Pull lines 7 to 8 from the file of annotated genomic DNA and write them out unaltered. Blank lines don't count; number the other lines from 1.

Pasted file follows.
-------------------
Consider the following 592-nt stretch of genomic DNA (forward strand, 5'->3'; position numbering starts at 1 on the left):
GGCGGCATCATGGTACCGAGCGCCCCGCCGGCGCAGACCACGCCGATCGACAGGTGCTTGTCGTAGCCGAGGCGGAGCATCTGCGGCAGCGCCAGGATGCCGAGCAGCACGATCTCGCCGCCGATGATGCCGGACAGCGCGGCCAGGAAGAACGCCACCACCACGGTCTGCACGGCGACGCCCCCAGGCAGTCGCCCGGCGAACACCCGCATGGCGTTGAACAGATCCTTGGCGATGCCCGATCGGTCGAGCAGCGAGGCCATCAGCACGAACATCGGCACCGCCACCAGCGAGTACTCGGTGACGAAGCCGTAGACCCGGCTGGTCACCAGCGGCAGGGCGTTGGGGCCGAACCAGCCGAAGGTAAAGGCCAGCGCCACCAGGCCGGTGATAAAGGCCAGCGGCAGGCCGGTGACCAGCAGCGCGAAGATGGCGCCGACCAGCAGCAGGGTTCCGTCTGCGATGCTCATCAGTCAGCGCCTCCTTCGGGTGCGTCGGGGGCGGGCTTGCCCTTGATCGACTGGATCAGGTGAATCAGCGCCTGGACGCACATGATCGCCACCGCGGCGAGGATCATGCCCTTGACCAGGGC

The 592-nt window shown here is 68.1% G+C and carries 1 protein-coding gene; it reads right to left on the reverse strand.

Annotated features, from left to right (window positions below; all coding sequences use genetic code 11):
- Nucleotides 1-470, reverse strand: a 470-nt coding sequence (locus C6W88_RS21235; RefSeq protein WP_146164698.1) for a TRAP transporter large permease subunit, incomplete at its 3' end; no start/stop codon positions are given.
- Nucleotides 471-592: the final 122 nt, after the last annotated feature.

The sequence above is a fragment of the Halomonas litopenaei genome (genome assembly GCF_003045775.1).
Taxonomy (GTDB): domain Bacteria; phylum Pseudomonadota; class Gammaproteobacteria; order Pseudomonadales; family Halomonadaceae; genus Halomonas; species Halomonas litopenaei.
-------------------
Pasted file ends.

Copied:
The sequence above is a fragment of the Halomonas litopenaei genome (genome assembly GCF_003045775.1).
Taxonomy (GTDB): domain Bacteria; phylum Pseudomonadota; class Gammaproteobacteria; order Pseudomonadales; family Halomonadaceae; genus Halomonas; species Halomonas litopenaei.